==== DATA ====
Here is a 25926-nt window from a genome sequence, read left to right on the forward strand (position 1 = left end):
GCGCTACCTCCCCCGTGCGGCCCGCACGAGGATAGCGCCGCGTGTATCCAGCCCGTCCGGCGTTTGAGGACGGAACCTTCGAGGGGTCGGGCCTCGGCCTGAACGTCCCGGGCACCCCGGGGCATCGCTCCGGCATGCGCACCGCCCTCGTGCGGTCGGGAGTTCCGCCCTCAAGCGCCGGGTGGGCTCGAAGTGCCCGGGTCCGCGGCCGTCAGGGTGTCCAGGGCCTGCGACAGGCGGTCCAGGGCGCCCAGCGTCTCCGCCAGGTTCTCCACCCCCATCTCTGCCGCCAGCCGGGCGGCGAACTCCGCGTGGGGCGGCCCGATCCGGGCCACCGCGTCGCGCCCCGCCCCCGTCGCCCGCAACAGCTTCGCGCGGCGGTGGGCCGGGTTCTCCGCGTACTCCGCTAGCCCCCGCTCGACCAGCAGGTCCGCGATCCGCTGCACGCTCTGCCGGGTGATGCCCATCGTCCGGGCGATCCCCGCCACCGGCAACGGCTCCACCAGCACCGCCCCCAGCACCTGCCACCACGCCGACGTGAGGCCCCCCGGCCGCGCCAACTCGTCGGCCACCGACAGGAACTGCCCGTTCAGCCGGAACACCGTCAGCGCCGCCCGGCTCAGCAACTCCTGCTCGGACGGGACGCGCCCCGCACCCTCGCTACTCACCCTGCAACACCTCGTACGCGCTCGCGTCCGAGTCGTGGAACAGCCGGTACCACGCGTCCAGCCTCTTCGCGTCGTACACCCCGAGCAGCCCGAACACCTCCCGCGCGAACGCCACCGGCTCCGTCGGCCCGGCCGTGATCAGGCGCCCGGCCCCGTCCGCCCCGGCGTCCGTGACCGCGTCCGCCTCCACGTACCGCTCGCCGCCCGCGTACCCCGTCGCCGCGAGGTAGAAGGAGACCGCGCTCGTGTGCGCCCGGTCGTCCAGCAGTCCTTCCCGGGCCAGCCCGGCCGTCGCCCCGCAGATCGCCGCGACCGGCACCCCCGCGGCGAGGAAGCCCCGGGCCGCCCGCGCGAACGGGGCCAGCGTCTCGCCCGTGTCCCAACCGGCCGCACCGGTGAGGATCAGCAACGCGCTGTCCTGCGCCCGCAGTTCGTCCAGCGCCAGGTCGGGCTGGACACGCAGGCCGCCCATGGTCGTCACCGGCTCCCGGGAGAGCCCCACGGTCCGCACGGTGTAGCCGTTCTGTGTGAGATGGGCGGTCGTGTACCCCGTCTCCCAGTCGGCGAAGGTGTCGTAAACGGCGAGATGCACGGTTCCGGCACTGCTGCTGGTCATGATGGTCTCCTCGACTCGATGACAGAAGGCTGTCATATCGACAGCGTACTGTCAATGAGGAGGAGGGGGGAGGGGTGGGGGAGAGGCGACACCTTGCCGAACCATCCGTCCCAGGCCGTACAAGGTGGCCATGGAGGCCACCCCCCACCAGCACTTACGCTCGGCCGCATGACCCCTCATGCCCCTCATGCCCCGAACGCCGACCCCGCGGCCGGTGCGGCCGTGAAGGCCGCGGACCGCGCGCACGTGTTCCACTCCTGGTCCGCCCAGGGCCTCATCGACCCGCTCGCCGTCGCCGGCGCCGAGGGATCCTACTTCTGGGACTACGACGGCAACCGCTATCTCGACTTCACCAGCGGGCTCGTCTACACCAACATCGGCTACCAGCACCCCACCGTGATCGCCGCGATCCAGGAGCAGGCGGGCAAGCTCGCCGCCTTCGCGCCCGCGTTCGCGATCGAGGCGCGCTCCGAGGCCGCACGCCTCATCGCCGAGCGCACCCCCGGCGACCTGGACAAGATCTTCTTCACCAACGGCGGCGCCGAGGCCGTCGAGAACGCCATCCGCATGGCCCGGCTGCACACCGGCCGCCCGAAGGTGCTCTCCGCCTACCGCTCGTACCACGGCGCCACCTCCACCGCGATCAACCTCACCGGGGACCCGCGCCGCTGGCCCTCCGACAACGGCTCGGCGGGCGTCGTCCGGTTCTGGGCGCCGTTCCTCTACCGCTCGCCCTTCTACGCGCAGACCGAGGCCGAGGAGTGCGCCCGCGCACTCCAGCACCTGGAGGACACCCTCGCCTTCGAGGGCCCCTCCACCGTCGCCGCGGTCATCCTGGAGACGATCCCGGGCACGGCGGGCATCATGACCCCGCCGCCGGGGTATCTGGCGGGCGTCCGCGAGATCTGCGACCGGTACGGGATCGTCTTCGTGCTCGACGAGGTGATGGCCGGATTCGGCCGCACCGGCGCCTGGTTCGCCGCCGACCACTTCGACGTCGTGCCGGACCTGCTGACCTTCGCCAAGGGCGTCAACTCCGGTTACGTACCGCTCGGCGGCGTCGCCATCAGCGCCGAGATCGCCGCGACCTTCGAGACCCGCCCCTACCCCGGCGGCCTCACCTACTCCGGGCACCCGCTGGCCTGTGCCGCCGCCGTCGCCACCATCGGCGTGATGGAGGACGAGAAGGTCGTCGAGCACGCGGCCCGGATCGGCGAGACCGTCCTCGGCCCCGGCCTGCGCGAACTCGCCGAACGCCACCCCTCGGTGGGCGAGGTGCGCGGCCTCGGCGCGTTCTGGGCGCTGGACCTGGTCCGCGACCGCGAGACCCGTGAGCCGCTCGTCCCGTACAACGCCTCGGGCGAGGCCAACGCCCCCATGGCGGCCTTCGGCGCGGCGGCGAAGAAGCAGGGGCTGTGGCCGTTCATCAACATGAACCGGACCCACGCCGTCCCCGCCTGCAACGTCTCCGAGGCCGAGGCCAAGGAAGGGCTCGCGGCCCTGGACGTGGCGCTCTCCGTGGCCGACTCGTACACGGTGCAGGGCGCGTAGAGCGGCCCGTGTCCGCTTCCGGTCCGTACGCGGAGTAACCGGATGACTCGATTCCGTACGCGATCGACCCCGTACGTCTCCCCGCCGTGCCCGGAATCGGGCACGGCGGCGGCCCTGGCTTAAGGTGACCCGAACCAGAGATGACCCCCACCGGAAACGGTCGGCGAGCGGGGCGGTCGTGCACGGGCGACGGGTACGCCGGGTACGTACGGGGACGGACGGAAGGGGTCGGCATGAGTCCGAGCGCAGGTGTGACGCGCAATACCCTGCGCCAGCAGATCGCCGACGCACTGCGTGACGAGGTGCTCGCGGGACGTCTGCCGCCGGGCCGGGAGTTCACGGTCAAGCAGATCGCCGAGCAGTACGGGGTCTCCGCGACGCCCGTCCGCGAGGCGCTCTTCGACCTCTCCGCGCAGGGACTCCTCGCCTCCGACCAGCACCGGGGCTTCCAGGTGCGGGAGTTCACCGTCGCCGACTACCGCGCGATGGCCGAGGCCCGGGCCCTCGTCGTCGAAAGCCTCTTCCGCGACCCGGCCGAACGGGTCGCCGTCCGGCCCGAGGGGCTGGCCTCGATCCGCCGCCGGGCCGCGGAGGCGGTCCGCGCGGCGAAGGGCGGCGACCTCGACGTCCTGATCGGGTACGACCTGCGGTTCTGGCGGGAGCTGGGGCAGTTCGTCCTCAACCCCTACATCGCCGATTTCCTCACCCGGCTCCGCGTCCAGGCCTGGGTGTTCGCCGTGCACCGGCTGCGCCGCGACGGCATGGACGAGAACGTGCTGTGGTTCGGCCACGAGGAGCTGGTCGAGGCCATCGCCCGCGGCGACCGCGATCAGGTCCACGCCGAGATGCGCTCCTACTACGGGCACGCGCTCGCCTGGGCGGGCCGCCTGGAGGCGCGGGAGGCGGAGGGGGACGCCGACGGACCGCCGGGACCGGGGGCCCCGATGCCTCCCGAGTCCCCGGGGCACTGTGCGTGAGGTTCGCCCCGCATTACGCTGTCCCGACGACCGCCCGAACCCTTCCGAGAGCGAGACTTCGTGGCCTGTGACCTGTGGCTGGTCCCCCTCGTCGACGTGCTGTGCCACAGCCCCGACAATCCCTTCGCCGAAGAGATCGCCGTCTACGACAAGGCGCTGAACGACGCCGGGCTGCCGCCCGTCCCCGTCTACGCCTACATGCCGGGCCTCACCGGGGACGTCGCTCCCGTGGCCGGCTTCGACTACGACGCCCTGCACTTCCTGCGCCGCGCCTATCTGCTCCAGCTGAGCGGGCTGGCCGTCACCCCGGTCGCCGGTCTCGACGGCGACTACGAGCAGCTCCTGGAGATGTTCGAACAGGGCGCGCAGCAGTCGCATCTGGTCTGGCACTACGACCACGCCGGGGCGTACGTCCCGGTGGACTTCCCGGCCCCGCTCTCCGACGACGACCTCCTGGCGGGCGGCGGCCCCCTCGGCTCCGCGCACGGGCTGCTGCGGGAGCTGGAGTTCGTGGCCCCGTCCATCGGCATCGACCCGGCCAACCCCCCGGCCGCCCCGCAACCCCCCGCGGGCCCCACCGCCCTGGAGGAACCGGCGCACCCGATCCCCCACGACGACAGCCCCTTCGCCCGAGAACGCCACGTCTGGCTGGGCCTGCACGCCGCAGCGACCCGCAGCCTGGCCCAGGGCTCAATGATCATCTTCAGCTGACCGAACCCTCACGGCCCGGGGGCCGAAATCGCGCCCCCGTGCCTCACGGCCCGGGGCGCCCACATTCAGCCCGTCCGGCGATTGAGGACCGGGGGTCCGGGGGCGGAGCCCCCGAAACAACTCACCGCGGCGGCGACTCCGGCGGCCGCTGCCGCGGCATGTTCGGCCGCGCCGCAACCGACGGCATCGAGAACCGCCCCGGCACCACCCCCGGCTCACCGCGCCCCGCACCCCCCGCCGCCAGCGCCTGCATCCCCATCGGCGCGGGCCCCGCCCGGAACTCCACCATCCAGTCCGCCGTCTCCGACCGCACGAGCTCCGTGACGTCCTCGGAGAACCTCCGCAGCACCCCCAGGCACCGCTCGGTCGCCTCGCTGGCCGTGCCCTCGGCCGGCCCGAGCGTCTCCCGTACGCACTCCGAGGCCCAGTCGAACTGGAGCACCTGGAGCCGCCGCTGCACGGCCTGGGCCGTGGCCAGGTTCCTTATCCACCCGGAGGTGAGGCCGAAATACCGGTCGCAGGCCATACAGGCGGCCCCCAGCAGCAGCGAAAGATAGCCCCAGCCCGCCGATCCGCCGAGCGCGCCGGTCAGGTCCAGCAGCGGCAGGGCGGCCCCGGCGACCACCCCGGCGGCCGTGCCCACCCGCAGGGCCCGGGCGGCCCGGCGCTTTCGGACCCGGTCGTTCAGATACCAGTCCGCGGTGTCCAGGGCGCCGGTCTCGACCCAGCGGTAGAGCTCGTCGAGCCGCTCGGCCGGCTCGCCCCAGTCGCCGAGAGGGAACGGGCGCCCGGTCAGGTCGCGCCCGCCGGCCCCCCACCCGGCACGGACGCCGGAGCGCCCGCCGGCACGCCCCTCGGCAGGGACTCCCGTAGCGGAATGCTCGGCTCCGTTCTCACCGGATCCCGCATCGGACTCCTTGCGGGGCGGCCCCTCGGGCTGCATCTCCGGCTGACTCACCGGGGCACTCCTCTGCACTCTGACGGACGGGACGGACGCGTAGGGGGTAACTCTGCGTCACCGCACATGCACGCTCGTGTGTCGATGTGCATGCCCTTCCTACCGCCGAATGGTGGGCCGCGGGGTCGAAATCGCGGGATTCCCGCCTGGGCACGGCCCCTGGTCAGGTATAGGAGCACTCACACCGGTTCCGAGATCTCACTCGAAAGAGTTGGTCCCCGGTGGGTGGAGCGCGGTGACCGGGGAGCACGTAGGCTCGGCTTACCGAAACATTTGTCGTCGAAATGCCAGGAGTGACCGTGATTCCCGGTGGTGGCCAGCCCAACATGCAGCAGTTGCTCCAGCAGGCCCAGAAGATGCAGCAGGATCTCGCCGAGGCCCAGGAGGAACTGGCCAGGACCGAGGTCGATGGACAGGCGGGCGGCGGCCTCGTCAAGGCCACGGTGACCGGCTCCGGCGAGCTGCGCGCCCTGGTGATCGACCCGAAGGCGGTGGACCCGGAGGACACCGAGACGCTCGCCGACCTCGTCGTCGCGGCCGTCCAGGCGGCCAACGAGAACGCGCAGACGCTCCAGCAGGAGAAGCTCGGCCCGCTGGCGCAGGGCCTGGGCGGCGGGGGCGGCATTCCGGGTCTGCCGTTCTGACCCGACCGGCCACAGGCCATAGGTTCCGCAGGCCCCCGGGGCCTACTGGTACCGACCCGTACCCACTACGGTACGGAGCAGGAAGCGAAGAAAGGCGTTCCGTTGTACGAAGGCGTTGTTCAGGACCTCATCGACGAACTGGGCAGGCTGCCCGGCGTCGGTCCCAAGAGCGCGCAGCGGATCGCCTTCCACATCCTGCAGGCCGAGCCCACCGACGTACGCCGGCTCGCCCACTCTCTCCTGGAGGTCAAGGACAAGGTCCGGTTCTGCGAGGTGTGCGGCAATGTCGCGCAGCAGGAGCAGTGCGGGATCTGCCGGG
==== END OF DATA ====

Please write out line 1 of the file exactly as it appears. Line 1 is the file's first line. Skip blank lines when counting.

Here is a 25926-nt window from a genome sequence, read left to right on the forward strand (position 1 = left end):